- Reviewed: 19 March 2020, 13:55 NZDT
- Still current at: 3 July 2020
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There have been confirmed cases of COVID-19 (coronavirus) in Greece.
Local authorities in countries and territories with confirmed cases of COVID-19 may impose containment measures including travel restrictions and quarantine requirements to prevent the spread of the virus.
Such measures may be imposed at short notice and specific details may change rapidly, including where and to whom they apply to and for how long. All travellers should stay informed of measures being taken by authorities in the areas they are travelling to. We recommend that all travellers consult the official website or the nearest embassy or consulate of your country or territory of destination to find out about any border controls and other measures that may apply to you.
For information on countries and territories which have COVID-19 related border restrictions affecting foreign nationals, including travellers in transit, please check the International Air Transport Association (IATA) website before you travel. IATA provides a comprehensive list of all countries and territories that have imposed COVID-19 related border restrictions and is being continually updated.
As part of its response to managing the COVID-19 outbreak, the New Zealand Government has some temporary travel restrictions in place in New Zealand. Please refer to the New Zealand Ministry of Health website for up to date information.
Demonstrations in relation to many issues including economic and political developments occur frequently in Greece, and have the potential to turn violent with little warning. Demonstrations primarily occur in Athens, particularly in Syntagma and Omonia Squares, and Exarchia.The likelihood of civil unrest in Greece may increase during days of national significance.
New Zealanders in Greece are advised to avoid all protests and demonstrations as even those intended to be peaceful have the potential to turn violent. Police may use tear gas and/or water cannons to disperse demonstrations. Monitor the media and adhere to any restrictions and instructions issued by the local authorities.
New Zealanders who find themselves in an area affected by demonstrations or violence should leave the area if it is safe to do so, or if this is not possible, find a safe location, remain indoors and heed the advice of local authorities.
New Zealanders should be aware that strikes occur regularly in Greece, and can cause disruption to public transport, including air travel, sea and rail transport and taxi services.
Terrorist groups, including those based in Syria and Iraq, have made threats to conduct attacks across Europe. There is also an ongoing threat of domestic terrorism, often targeting government buildings, police stations, banks and diplomatic and commercial interests. In the past, there have been a number of bomb attacks in urban areas, some of which have resulted in injuries. Further attacks are possible, and could occur anywhere at any time, including in places frequented by tourists.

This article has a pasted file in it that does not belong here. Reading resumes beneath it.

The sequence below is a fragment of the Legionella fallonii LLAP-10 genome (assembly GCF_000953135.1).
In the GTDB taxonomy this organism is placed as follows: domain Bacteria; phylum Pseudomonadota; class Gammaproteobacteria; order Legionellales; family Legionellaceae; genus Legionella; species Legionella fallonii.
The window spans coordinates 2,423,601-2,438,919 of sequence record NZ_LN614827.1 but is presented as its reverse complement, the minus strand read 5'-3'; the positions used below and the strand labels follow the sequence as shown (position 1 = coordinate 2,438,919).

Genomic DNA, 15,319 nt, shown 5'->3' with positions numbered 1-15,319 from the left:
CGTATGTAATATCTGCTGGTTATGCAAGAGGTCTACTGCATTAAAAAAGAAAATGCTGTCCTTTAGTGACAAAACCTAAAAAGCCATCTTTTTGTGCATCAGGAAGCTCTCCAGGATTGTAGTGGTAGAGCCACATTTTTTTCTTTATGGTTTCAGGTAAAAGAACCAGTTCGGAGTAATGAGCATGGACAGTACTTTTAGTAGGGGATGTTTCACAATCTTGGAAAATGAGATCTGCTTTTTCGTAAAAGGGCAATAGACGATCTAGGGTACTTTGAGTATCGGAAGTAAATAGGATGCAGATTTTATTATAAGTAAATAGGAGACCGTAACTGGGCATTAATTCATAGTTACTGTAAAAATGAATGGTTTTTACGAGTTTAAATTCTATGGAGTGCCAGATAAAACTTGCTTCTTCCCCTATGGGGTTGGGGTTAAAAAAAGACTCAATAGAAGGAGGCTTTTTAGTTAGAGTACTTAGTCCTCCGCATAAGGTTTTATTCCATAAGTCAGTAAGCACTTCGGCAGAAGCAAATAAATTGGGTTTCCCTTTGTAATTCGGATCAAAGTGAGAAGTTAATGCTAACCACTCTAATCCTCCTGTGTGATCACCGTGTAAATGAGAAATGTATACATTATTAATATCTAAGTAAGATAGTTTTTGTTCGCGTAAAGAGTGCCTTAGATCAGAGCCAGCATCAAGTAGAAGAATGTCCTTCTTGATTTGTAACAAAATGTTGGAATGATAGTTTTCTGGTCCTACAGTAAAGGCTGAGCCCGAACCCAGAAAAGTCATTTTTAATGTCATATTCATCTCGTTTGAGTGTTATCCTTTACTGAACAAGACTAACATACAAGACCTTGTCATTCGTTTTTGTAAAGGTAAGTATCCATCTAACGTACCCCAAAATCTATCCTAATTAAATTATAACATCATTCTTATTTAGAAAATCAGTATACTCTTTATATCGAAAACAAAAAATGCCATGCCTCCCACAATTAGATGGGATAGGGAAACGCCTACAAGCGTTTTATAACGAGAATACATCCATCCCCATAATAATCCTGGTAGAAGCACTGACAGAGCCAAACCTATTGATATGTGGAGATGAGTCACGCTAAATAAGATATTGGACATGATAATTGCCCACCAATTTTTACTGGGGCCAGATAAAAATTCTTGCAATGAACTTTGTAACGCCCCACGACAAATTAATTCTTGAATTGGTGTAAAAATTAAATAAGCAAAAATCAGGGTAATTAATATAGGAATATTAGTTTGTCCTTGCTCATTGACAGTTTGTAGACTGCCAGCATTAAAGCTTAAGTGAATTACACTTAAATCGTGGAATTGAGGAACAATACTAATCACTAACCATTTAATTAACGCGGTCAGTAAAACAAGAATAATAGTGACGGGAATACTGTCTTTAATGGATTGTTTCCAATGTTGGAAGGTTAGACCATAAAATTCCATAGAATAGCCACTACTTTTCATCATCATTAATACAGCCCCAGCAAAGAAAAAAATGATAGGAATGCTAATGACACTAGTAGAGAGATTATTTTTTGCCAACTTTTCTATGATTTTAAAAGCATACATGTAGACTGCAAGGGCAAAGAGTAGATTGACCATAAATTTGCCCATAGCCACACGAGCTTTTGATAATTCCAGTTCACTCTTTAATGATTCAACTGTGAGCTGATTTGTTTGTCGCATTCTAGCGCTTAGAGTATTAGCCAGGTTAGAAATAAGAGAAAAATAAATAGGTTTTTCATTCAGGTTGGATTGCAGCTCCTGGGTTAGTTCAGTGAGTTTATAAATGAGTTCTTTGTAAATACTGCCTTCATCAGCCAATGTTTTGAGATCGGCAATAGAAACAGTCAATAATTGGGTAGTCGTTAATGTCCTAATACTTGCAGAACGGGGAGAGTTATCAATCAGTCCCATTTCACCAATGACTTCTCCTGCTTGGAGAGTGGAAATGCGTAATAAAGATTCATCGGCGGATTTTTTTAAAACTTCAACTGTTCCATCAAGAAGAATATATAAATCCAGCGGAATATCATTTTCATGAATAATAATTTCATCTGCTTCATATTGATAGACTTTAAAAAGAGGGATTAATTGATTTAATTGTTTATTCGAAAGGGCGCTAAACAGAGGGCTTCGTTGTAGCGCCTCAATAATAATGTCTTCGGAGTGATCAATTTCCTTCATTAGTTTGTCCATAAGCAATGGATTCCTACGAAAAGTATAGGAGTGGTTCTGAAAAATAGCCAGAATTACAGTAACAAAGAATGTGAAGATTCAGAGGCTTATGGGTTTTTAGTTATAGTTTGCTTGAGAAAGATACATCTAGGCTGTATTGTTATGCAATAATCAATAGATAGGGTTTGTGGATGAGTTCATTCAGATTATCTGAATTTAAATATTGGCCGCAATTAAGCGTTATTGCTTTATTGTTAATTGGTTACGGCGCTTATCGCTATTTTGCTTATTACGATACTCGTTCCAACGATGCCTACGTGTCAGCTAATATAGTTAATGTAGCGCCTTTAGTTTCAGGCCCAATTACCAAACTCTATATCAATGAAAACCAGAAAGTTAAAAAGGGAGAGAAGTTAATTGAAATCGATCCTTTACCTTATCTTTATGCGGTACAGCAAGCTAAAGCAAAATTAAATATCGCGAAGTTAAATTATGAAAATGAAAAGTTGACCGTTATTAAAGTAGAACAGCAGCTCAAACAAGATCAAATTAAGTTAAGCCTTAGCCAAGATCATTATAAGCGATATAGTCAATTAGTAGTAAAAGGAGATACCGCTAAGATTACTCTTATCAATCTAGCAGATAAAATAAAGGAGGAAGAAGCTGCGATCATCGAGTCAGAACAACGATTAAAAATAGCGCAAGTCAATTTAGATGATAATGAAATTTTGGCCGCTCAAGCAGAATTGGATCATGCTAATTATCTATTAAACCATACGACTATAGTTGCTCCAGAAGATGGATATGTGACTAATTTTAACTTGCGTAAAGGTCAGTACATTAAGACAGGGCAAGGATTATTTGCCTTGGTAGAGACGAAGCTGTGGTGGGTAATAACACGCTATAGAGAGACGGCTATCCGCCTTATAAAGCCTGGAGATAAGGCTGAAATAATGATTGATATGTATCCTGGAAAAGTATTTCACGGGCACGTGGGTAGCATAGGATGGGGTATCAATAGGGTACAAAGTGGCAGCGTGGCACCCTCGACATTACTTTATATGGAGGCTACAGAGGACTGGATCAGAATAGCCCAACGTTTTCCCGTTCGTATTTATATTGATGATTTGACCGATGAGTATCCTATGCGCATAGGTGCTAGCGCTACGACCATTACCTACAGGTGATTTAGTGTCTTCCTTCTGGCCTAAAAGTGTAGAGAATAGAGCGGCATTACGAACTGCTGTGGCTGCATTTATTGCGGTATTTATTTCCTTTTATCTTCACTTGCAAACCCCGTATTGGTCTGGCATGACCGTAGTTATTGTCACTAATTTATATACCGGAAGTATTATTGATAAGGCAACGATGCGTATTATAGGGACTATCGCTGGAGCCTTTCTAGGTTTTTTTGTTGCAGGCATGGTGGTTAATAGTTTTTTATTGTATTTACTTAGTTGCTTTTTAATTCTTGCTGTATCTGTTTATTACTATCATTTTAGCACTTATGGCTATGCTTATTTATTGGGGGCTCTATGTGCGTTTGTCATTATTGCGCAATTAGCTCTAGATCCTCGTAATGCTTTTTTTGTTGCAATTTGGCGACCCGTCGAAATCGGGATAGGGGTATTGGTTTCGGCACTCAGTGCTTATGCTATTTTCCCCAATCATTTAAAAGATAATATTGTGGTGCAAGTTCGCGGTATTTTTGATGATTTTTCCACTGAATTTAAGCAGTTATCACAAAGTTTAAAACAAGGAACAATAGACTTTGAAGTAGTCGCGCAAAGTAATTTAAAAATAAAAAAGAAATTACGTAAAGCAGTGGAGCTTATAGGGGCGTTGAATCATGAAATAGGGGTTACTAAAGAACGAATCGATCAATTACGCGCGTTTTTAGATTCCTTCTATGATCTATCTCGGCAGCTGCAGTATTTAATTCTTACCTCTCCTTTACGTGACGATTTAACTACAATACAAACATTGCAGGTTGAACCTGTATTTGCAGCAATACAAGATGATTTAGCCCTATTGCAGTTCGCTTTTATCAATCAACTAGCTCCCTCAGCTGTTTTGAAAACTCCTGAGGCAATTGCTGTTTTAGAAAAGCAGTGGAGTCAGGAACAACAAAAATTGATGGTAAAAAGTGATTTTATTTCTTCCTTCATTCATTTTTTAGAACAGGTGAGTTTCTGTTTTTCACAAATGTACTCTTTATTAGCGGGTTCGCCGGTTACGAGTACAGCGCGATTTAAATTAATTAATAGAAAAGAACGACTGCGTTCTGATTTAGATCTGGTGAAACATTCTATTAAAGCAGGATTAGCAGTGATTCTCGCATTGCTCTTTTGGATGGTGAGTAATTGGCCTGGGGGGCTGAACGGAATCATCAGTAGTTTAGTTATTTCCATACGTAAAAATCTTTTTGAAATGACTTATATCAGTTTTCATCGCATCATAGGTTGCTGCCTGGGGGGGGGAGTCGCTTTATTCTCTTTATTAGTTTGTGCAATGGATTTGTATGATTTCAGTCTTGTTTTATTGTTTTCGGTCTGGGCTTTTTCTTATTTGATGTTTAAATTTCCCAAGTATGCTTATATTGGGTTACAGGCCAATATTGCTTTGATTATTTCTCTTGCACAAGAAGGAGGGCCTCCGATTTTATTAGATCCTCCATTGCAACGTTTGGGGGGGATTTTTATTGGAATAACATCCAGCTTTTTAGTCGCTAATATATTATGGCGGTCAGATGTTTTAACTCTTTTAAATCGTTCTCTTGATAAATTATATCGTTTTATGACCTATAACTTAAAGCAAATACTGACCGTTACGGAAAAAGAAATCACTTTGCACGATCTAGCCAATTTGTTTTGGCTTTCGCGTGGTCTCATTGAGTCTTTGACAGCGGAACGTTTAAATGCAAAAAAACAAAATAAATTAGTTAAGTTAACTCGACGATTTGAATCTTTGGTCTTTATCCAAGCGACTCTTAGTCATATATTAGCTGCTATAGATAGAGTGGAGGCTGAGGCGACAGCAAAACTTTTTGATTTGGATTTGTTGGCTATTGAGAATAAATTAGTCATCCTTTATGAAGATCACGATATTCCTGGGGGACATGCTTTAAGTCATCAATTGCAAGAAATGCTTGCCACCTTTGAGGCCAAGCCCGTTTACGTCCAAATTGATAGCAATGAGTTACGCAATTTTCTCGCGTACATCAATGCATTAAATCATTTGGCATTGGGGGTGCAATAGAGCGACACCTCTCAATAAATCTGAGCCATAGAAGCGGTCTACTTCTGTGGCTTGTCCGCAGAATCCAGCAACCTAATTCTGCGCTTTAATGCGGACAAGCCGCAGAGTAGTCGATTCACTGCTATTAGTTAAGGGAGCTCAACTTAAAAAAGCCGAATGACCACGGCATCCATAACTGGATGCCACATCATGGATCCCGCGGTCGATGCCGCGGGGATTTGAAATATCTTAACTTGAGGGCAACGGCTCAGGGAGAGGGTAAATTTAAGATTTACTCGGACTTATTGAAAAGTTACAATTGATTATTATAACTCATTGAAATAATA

New Zealanders in Greece are advised to keep themselves informed of potential risks to safety and security by monitoring the media and other local information sources. We recommend following any instructions issued by the local authorities and exercising a high degree of vigilance in public places.
Cash and cards
New Zealanders travelling or living in Greece should be aware that not all Greek islands have international ATMs, and that locations with limited ATMs may run out of cash. We therefore recommend making sure that you have multiple means of payment with you (including cash, debit cards and credit cards) and ensuring that you have enough cash to cover emergencies.
Opportunistic petty crime like pickpocketing, bag snatching and passport theft is common in tourist areas and on public transport. Tourists are often targeted on the metro and on the train to and from Athens Airport. We advise New Zealanders to be alert to their surroundings at all times and take steps to safeguard and secure their personal belongings. Don’t leave any baggage unattended and remain vigilant.
Tourists have been the victims of serious physical and sexual assaults in Greece. Extra care should be taken to ensure drinks are never left unattended.
General travel advice
Penalties for possession, use or trafficking of illegal drugs are severe and can include lengthy imprisonment or fines.
Photography of military installations, personnel and locations is prohibited, and could result in detention and prosecution. If in doubt, don’t take a picture.
Carry your passport or some form of photo identification at all times. If your passport is stolen, please report it and apply for a new one online immediately. You may be detained if you do not have proper identification with you.
New Zealanders travelling or living in Greece should have a comprehensive travel insurance policy in place that includes provision for medical evacuation by air.
New Zealanders in Greece are encouraged to register their details with the Ministry of Foreign Affairs and Trade.
The New Zealand Embassy Rome, Italy is accredited to Greece
See our regional advice for Europe
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Accredited New Zealand Embassy Italy
Via Clitunno, 44, 00198 Rome, Italy
Telephone: +39 06 853 7501
Fax: +39 06 440 2984
Hours: Mon- Fri 0830-1230 and 1330-1700